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进取心 ≠ 成功 ≠ 幸福

Anne Fisher 2012年03月12日

一份最新研究指出,一流学校毕业,然后一步步走上公司高层,不一定会带来长寿幸福的生活。

    你如何定义成功?

    这个问题是美国圣母大学(University of Notre Dame)门多萨商学院(Mendoza College of Business)管理学教授蒂姆西•贾吉进行的一项深入研究项目的核心。贾吉称:“虽然积极进取的人取得了很多成就,但他们的幸福感相比不那么积极进取的人只高了一点点,而且他们的寿命事实上也相对更短一些。”

    他的这项研究跟踪调查了717名生于上世纪初的积极进取者,选取他们从童年到成年以及日后岁月中的关键节点,针对进取心、成就以及各种健康和幸福指标进行了测定。

    接受调查的人中很多都是毕业于哈佛(Harvard)、耶鲁(Yale)、普林斯顿(Princeton)、斯坦福(Stanford)和其他一流名校,随后从事高要求、高地位和高收入的职业。但与控制组中的寻求安逸者(心理学家通常将这类人列为B类人)相比,这些高成就者的幸福感并没有显著增加。而且,平均而言,寻求安逸者的寿命比高成就者更长。

    “我们发现,进取心最多只是增加人生满足感的一个很细微的因素,事实上它同时还对寿命具有轻微的负面影响,”贾吉说。“因此,没错,积极进取者的确拥有更成功的事业,但这看起来并没有转化为更幸福、更健康的生活。”

    虽然这项研究没有指出导致积极进取者寿命较短的原因,但贾吉猜测:“或许是因为他们对事业忘我投入,忽略了很多有益于健康的事情,”比如“健康的生活习惯、稳定的家庭关系和深候的社交网络”。

    因此,父母们需要注意了:敦促子女抱负远大理想、进名牌学校、追寻辉煌事业从长远来看似乎对他们并没有什么好处。

    “如果你最大的愿望是他们能拥有幸福和健康的生活,或许不应过度强调事业成功的重要性,”贾吉说。“进取心能给我们(以及孩子们)的东西有限。”

    这项研究报告《志存高远的价值:进取心的前因和后果》(On the Value of Aiming High: The Causes and Consequences of Ambition)将刊登在即将出版的《应用心理学》杂志 (Journal of Applied Psychology)上。

    译者:老榆木

    How do you define success?

    That's the question at the core of an exhaustive research project by Timothy Judge, a professor of management at the University of Notre Dame's Mendoza College of Business. "Despite their many accomplishments, ambitious people are only slightly happier than their less-ambitious counterparts, and they actually live somewhat shorter lives," says Judge.

    His study tracked 717 go-getters, born in the early years of the 20th century, and measured ambition, achievement, and various indicators of health and happiness at key points in the subjects' lives, from childhood into young adulthood and beyond.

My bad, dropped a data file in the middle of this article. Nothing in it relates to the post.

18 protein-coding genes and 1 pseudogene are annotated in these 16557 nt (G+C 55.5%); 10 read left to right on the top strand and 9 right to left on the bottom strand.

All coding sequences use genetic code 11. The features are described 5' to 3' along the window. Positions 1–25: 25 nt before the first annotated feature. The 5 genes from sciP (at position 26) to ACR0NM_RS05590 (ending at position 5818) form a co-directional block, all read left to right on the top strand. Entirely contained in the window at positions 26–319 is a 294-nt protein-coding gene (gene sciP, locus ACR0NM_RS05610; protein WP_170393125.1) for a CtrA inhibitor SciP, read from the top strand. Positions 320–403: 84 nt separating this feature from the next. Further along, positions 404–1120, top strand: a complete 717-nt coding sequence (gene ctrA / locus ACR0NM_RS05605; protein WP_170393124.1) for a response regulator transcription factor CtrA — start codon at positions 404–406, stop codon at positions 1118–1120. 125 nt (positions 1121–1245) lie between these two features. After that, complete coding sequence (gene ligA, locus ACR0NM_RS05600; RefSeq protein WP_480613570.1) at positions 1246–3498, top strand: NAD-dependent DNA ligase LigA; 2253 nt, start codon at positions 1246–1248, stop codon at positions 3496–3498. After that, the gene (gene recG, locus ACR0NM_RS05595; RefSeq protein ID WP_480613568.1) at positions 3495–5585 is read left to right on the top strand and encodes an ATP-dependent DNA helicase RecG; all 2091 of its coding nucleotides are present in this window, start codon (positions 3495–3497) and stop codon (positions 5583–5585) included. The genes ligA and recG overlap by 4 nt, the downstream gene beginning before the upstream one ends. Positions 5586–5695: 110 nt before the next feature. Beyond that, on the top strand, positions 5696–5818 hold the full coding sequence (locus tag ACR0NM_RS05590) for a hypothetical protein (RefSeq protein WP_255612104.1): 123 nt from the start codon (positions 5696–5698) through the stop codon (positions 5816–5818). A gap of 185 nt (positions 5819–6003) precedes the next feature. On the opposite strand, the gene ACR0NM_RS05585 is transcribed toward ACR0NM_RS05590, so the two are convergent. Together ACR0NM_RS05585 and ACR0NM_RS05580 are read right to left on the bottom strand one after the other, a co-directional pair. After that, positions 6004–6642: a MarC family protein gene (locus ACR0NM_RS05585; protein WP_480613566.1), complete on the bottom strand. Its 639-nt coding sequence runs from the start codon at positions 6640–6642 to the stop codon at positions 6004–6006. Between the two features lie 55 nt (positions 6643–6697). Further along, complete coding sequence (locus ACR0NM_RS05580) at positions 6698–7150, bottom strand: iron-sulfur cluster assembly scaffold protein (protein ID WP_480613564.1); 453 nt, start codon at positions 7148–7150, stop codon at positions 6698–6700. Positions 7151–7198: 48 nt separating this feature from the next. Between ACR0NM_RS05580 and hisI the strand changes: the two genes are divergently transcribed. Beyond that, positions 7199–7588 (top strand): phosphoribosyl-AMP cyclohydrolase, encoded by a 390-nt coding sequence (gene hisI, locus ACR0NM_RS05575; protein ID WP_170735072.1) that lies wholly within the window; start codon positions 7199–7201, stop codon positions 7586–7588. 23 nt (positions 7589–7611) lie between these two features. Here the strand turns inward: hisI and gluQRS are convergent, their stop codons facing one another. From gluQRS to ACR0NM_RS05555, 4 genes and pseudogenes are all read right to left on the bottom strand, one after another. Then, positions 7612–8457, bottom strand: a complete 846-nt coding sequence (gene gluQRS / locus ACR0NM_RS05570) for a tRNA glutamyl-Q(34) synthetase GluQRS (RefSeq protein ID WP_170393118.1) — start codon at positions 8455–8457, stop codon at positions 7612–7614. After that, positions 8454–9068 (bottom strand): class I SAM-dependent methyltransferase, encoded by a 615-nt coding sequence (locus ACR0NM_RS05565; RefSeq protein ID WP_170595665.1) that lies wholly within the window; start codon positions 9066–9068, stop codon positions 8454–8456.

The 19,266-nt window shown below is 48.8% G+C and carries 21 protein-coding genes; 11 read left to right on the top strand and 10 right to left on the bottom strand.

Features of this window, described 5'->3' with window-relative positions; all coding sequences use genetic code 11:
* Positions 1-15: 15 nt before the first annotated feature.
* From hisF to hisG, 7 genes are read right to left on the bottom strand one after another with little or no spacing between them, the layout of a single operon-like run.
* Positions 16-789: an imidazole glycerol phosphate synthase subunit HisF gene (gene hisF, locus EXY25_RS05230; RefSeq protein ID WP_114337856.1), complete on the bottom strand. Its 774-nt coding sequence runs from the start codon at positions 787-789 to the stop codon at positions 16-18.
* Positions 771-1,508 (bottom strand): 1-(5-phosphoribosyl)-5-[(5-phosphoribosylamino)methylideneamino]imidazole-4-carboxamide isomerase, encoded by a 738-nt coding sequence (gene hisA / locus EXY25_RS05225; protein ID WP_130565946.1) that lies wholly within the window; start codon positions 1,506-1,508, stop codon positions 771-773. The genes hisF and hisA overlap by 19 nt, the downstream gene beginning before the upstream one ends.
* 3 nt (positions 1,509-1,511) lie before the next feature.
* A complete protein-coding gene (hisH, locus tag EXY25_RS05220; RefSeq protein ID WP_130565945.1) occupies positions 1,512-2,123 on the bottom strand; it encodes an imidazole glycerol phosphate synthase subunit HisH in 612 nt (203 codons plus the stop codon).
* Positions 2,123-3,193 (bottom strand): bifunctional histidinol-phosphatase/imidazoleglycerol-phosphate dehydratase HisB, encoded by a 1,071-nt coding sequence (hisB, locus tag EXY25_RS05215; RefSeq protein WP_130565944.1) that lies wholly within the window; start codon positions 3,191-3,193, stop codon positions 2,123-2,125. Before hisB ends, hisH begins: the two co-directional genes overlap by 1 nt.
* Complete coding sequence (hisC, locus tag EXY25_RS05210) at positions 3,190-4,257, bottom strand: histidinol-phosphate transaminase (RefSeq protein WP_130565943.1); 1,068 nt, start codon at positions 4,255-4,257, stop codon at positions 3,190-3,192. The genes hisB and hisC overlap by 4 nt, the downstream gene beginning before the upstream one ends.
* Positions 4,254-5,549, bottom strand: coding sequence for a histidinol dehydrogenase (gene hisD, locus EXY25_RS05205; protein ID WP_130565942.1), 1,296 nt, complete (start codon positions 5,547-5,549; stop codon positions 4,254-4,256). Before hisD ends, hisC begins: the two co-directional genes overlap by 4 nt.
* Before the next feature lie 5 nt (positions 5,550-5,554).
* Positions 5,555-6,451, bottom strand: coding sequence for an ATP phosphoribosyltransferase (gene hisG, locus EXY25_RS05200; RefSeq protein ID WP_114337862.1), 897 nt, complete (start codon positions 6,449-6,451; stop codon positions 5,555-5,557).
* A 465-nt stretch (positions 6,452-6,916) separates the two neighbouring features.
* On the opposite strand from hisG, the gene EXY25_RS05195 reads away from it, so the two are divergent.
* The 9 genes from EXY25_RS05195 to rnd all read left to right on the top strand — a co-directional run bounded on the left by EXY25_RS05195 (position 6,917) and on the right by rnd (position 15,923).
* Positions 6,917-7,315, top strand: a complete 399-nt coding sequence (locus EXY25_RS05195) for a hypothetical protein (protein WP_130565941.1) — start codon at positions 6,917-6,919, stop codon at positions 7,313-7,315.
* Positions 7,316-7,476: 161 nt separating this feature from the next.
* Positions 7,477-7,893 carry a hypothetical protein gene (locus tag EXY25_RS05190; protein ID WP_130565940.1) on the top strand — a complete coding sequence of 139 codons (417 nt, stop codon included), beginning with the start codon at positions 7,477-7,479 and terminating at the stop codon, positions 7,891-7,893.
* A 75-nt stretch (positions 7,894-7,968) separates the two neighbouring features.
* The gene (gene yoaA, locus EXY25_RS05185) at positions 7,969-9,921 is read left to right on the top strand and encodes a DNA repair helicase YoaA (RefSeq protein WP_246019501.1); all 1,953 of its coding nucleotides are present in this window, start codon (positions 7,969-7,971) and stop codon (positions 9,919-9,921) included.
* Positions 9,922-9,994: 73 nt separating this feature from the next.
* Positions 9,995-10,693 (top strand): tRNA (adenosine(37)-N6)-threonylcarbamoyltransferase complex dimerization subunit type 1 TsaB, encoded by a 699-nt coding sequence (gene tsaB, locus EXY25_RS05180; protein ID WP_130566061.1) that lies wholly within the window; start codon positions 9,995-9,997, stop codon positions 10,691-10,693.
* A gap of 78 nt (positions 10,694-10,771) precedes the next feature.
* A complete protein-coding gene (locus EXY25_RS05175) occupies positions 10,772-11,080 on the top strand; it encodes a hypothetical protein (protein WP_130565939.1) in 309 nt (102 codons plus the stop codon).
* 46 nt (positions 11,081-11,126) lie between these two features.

Many in the group graduated from Harvard, Yale, Princeton, Stanford, and other prestigious schools, and then went on to demanding, high-status, highly paid careers. Yet, when compared with a control group of more laid-back peers -- folks with the personality profile psychologists sometimes label Type B -- the high-achieving group was not markedly happier. What's more, the slackers, on average, outlived the high-achievers.

    "We discovered that ambition has, at most, only a very slight positive effect on life satisfaction, and actually a slightly negative impact on longevity," says Judge. "So, yes, ambitious people do achieve more successful careers, but that doesn't seem to translate into leading happier or healthier lives."

    Although the study doesn't address the reasons for higher mortality rates among ambitious people, Judge speculates that "perhaps the investments they make in their careers come at the expense of the things we know affect longevity," such as "healthy behaviors, stable relationships, and deep social networks."

    Note to parents: Pushing kids to aim for the stars, get into a prestigious school, and pursue a high-powered career may not do them any favors in the long run.

    "If your biggest wish for your children is that they lead happy and healthy lives, you might not want to overemphasize the importance of professional success," says Judge. "There are limits to what our ambitions can bring us -- or our kids."

    The study, "On the Value of Aiming High: The Causes and Consequences of Ambition," will appear in a forthcoming issue of the Journal of Applied Psychology.

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